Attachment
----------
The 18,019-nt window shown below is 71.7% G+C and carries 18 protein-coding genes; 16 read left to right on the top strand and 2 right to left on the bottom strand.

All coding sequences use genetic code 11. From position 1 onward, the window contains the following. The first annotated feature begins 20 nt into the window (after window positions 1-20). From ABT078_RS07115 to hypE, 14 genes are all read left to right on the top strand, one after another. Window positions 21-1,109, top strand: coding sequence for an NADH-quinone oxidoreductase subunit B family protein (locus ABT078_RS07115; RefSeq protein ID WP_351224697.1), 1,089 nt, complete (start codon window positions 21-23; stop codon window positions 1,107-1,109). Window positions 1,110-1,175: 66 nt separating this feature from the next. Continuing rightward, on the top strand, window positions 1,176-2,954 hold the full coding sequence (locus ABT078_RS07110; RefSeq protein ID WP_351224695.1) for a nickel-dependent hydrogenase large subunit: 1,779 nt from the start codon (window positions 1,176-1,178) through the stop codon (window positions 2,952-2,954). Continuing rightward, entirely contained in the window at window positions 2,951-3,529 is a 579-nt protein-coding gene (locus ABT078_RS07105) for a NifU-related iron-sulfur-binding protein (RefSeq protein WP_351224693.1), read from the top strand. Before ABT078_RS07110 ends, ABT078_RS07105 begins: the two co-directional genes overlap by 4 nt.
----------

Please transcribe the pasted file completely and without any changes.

The 18,019-nt window shown below is 71.7% G+C and carries 18 protein-coding genes; 16 read left to right on the top strand and 2 right to left on the bottom strand.

All coding sequences use genetic code 11. From position 1 onward, the window contains the following. The first annotated feature begins 20 nt into the window (after window positions 1-20). From ABT078_RS07115 to hypE, 14 genes are all read left to right on the top strand, one after another. Window positions 21-1,109, top strand: coding sequence for an NADH-quinone oxidoreductase subunit B family protein (locus ABT078_RS07115; RefSeq protein ID WP_351224697.1), 1,089 nt, complete (start codon window positions 21-23; stop codon window positions 1,107-1,109). Window positions 1,110-1,175: 66 nt separating this feature from the next. Continuing rightward, on the top strand, window positions 1,176-2,954 hold the full coding sequence (locus ABT078_RS07110; RefSeq protein ID WP_351224695.1) for a nickel-dependent hydrogenase large subunit: 1,779 nt from the start codon (window positions 1,176-1,178) through the stop codon (window positions 2,952-2,954). Continuing rightward, entirely contained in the window at window positions 2,951-3,529 is a 579-nt protein-coding gene (locus ABT078_RS07105) for a NifU-related iron-sulfur-binding protein (RefSeq protein WP_351224693.1), read from the top strand. Before ABT078_RS07110 ends, ABT078_RS07105 begins: the two co-directional genes overlap by 4 nt.